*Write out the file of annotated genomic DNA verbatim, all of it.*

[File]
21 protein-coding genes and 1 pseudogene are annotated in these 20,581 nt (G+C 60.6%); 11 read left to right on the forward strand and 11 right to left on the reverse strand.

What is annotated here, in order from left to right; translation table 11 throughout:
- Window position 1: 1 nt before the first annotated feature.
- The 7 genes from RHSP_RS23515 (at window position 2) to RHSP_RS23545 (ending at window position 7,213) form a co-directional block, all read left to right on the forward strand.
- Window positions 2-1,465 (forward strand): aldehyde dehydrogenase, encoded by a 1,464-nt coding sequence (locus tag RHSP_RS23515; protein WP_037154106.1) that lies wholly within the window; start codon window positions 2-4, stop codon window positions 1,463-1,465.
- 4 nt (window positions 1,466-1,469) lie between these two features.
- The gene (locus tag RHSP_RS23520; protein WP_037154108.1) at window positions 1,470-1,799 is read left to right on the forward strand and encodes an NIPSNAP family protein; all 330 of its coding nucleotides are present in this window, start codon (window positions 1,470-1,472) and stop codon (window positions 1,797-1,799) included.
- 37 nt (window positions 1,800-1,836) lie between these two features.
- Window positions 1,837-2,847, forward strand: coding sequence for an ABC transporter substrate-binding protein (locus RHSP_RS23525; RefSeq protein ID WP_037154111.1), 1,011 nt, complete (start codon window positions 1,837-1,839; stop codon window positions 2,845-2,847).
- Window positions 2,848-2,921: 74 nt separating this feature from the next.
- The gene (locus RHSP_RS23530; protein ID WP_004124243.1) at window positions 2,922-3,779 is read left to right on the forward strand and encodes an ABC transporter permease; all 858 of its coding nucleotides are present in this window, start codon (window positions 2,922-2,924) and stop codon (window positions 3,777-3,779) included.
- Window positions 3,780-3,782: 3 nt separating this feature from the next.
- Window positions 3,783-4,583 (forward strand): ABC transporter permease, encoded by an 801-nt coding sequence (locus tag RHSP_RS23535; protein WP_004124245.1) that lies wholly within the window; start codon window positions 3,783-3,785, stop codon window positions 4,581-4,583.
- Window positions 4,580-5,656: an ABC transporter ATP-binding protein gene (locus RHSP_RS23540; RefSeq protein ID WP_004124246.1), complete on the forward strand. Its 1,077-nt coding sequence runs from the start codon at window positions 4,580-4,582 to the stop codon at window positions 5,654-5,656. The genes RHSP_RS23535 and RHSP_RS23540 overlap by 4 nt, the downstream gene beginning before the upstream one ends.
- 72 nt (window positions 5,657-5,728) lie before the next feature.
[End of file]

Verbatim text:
21 protein-coding genes and 1 pseudogene are annotated in these 20,581 nt (G+C 60.6%); 11 read left to right on the forward strand and 11 right to left on the reverse strand.

What is annotated here, in order from left to right; translation table 11 throughout:
- Window position 1: 1 nt before the first annotated feature.
- The 7 genes from RHSP_RS23515 (at window position 2) to RHSP_RS23545 (ending at window position 7,213) form a co-directional block, all read left to right on the forward strand.
- Window positions 2-1,465 (forward strand): aldehyde dehydrogenase, encoded by a 1,464-nt coding sequence (locus tag RHSP_RS23515; protein WP_037154106.1) that lies wholly within the window; start codon window positions 2-4, stop codon window positions 1,463-1,465.
- 4 nt (window positions 1,466-1,469) lie between these two features.
- The gene (locus tag RHSP_RS23520; protein WP_037154108.1) at window positions 1,470-1,799 is read left to right on the forward strand and encodes an NIPSNAP family protein; all 330 of its coding nucleotides are present in this window, start codon (window positions 1,470-1,472) and stop codon (window positions 1,797-1,799) included.
- 37 nt (window positions 1,800-1,836) lie between these two features.
- Window positions 1,837-2,847, forward strand: coding sequence for an ABC transporter substrate-binding protein (locus RHSP_RS23525; RefSeq protein ID WP_037154111.1), 1,011 nt, complete (start codon window positions 1,837-1,839; stop codon window positions 2,845-2,847).
- Window positions 2,848-2,921: 74 nt separating this feature from the next.
- The gene (locus RHSP_RS23530; protein ID WP_004124243.1) at window positions 2,922-3,779 is read left to right on the forward strand and encodes an ABC transporter permease; all 858 of its coding nucleotides are present in this window, start codon (window positions 2,922-2,924) and stop codon (window positions 3,777-3,779) included.
- Window positions 3,780-3,782: 3 nt separating this feature from the next.
- Window positions 3,783-4,583 (forward strand): ABC transporter permease, encoded by an 801-nt coding sequence (locus tag RHSP_RS23535; protein WP_004124245.1) that lies wholly within the window; start codon window positions 3,783-3,785, stop codon window positions 4,581-4,583.
- Window positions 4,580-5,656: an ABC transporter ATP-binding protein gene (locus RHSP_RS23540; RefSeq protein ID WP_004124246.1), complete on the forward strand. Its 1,077-nt coding sequence runs from the start codon at window positions 4,580-4,582 to the stop codon at window positions 5,654-5,656. The genes RHSP_RS23535 and RHSP_RS23540 overlap by 4 nt, the downstream gene beginning before the upstream one ends.
- 72 nt (window positions 5,657-5,728) lie before the next feature.